The 2-Ingredient Chocolate Mousse I Love and My Kids Double Love

It's like a Reese's peanut butter cup in pudding form.

<p>Simply Recipes / Myo Quinn</p>

Simply Recipes / Myo Quinn

Most chocolate mousse recipes call for some resilience—you have to whip cream or egg whites just so, or temper egg yolks without unwittingly scrambling them. I'm here to tell you that you don't need to possess this personal quality (nor the cream and eggs) to make an impossibly creamy chocolate and peanut butter mousse using just two ingredients: chocolate, peanut butter, and water (a freebie ingredient).

The idea behind this recipe was born after writer Jennifer Zyman shared a one-ingredient chocolate mousse that calls for chocolate, water, and absolutely no funny business. To make the mousse, you simply whisk melted chocolate with water over an ice bath until it becomes airy and silky.

Since my kids love peanut butter (you can see the 48-ounce jar we buy from Costco in the image below), I started whisking some in. It's a magical flavor combo my kids go wild for—a Reese's peanut butter cup in pudding form. It's an easy and forgiving dessert I can whip up on the spur of the moment.

Be warned: This mousse is for hardcore fans of chocolate and peanut butter since there isn't any dairy or eggs to cut through the cocoa and peanut flavors. That's why my kids prefer it when I use semisweet chocolate since it's not as bitter as dark or bittersweet.

<p>Simply Recipes / Myo Quinn</p>

Simply Recipes / Myo Quinn

How To Make My 2-Ingredient Chocolate Peanut Butter Mousse

To make about four small servings, you'll need:

  • 4 ounces dark, bittersweet, or semisweet chocolate, finely chopped

  • 1/4 cup creamy or crunchy peanut butter (not natural)

  • 1/2 cup water

Add the chocolate, peanut butter, and water into a medium microwave-safe bowl. Microwave in 30-second intervals, stirring well with a small whisk after each time, until the chocolate is fully melted. In my 900-watt microwave set to high power, it takes three intervals, or 1 minute 30 seconds total, to get the mixture silky smooth.

Don't Own a Microwave?

You can melt the mixture in a double boiler. Fill a medium pot with about an inch of water and set it over low heat. Add the chocolate, peanut butter, and water to a bowl that can sit on top of the pot without touching the water. Set the bowl on the pot and stir the mixture until fully melted and combined.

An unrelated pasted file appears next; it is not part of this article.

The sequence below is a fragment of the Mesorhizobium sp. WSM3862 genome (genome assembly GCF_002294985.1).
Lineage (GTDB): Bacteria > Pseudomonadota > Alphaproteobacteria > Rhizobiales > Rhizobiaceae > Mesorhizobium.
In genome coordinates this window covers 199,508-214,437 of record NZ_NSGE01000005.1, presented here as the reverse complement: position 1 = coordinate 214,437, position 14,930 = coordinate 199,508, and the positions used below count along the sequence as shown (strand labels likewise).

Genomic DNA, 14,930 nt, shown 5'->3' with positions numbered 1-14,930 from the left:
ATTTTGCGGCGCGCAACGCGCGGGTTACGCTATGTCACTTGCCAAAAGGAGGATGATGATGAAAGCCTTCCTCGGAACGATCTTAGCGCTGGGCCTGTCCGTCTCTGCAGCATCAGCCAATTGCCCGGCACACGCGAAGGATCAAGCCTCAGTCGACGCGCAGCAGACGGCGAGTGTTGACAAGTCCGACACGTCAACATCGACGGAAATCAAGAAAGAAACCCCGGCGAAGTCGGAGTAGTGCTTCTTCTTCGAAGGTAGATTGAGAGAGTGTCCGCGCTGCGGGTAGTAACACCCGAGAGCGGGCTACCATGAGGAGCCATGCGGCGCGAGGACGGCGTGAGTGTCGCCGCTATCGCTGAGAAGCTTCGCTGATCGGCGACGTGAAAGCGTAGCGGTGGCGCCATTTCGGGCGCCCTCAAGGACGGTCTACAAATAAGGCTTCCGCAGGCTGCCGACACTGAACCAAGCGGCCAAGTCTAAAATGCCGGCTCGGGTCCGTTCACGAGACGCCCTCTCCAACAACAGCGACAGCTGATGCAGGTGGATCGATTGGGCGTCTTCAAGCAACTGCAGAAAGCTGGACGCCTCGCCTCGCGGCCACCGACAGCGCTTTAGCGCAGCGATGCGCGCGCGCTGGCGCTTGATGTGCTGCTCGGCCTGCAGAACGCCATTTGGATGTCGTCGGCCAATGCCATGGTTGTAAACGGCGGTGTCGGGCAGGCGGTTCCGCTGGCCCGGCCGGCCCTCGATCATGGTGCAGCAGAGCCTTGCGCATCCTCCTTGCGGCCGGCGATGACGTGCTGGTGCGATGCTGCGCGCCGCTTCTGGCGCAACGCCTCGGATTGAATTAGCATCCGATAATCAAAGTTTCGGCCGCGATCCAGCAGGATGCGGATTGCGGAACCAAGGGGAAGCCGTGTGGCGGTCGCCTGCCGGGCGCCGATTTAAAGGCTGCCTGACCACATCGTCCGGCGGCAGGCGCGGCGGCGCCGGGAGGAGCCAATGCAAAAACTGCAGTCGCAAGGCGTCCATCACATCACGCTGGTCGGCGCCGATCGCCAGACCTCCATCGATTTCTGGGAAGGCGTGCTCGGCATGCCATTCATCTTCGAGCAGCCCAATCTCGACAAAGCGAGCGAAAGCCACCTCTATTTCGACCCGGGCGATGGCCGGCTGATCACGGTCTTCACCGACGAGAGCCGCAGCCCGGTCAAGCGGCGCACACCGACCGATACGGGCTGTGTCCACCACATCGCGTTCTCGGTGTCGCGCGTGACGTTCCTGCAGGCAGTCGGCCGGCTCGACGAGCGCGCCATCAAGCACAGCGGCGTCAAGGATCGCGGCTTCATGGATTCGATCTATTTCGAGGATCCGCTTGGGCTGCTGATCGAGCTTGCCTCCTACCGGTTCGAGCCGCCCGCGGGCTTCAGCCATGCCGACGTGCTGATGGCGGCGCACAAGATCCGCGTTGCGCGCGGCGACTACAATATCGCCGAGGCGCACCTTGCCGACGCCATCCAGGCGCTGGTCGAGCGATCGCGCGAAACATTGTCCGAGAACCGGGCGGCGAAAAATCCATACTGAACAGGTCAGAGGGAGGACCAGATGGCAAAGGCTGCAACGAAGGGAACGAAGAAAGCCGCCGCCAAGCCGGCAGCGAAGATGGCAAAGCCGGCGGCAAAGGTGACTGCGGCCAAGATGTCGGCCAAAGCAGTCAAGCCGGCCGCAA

Set the bowl on top of a larger bowl of ice water, making sure that there isn't so much water that it'll splash into your chocolate.

Whisk, whisk, whisk! Scrape the sides and bottom of the bowl with your whisk occasionally. You want to stop whisking when the mixture is loose and a tad runny. It'll firm up a little more on its own as it sits. In about two minutes, you'll have an ethereal cloud of mousse.

Spoon the mousse into cute cups or bowls, and sprinkle with flaky salt, sprinkles, chocolate shavings, or crushed salted peanuts.

<p>Simply Recipes / Myo Quinn</p>

Simply Recipes / Myo Quinn

3 Important Tips for Making This Chocolate Peanut Butter Mousse

  1. Don't use chocolate chips: Chocolate chips contain stabilizers like soy or sunflower lecithin to help them hold their shape. Also, they have less cocoa butter than chocolate bars or chunks. This means chocolate chips melt more slowly, not as smoothly, and solidify more quickly. Baking chocolate bars or chunks are better for melting and what you should use for this recipe—just make sure that they don't contain soy or sunflower lecithin.

  2. Chop the chocolate bar into small, uniform pieces so that they melt evenly and quickly. Use whatever kind you prefer—dark, bittersweet, or semisweet. I would avoid milk or white chocolate because they have a lower melting point and will scorch if you're not careful.

  3. Don't use natural peanut butter: For this recipe, you want to use sweetened peanut butter (smooth or crunch, your choice) because it contains emulsifiers that prevent it from separating. When you add water, the peanut butter won't seize or separate. Avoid natural peanut butter, which is more likely to separate.

Read the original article on Simply Recipes.